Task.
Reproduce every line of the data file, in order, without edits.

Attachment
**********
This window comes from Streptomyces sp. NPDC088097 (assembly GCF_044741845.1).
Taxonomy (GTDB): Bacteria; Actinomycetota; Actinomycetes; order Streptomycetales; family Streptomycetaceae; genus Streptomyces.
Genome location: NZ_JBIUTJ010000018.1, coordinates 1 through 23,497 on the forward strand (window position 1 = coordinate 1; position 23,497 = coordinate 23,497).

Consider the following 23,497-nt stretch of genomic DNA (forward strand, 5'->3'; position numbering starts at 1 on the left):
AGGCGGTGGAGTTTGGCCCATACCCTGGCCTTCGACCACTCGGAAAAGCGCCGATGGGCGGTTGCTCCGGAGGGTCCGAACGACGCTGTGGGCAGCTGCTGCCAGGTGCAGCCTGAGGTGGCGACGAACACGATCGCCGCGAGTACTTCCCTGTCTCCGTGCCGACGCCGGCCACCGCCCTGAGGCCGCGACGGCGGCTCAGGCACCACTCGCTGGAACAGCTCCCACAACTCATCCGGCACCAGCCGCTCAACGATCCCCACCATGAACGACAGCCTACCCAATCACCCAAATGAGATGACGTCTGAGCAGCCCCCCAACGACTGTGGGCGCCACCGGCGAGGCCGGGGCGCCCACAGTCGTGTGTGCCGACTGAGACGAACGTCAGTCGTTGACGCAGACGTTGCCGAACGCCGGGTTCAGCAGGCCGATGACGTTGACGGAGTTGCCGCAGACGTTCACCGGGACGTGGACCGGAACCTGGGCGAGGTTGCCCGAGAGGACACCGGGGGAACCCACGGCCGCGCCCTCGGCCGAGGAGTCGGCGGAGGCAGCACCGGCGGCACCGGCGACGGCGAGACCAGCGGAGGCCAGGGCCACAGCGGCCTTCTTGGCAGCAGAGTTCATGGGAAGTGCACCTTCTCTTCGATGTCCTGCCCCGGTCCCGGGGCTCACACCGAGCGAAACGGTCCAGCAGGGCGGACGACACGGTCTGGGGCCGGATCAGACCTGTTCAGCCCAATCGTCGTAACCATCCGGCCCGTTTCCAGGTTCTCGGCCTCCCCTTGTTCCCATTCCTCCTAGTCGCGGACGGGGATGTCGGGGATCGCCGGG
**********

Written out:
This window comes from Streptomyces sp. NPDC088097 (assembly GCF_044741845.1).
Taxonomy (GTDB): Bacteria; Actinomycetota; Actinomycetes; order Streptomycetales; family Streptomycetaceae; genus Streptomyces.
Genome location: NZ_JBIUTJ010000018.1, coordinates 1 through 23,497 on the forward strand (window position 1 = coordinate 1; position 23,497 = coordinate 23,497).

Consider the following 23,497-nt stretch of genomic DNA (forward strand, 5'->3'; position numbering starts at 1 on the left):
AGGCGGTGGAGTTTGGCCCATACCCTGGCCTTCGACCACTCGGAAAAGCGCCGATGGGCGGTTGCTCCGGAGGGTCCGAACGACGCTGTGGGCAGCTGCTGCCAGGTGCAGCCTGAGGTGGCGACGAACACGATCGCCGCGAGTACTTCCCTGTCTCCGTGCCGACGCCGGCCACCGCCCTGAGGCCGCGACGGCGGCTCAGGCACCACTCGCTGGAACAGCTCCCACAACTCATCCGGCACCAGCCGCTCAACGATCCCCACCATGAACGACAGCCTACCCAATCACCCAAATGAGATGACGTCTGAGCAGCCCCCCAACGACTGTGGGCGCCACCGGCGAGGCCGGGGCGCCCACAGTCGTGTGTGCCGACTGAGACGAACGTCAGTCGTTGACGCAGACGTTGCCGAACGCCGGGTTCAGCAGGCCGATGACGTTGACGGAGTTGCCGCAGACGTTCACCGGGACGTGGACCGGAACCTGGGCGAGGTTGCCCGAGAGGACACCGGGGGAACCCACGGCCGCGCCCTCGGCCGAGGAGTCGGCGGAGGCAGCACCGGCGGCACCGGCGACGGCGAGACCAGCGGAGGCCAGGGCCACAGCGGCCTTCTTGGCAGCAGAGTTCATGGGAAGTGCACCTTCTCTTCGATGTCCTGCCCCGGTCCCGGGGCTCACACCGAGCGAAACGGTCCAGCAGGGCGGACGACACGGTCTGGGGCCGGATCAGACCTGTTCAGCCCAATCGTCGTAACCATCCGGCCCGTTTCCAGGTTCTCGGCCTCCCCTTGTTCCCATTCCTCCTAGTCGCGGACGGGGATGTCGGGGATCGCCGGG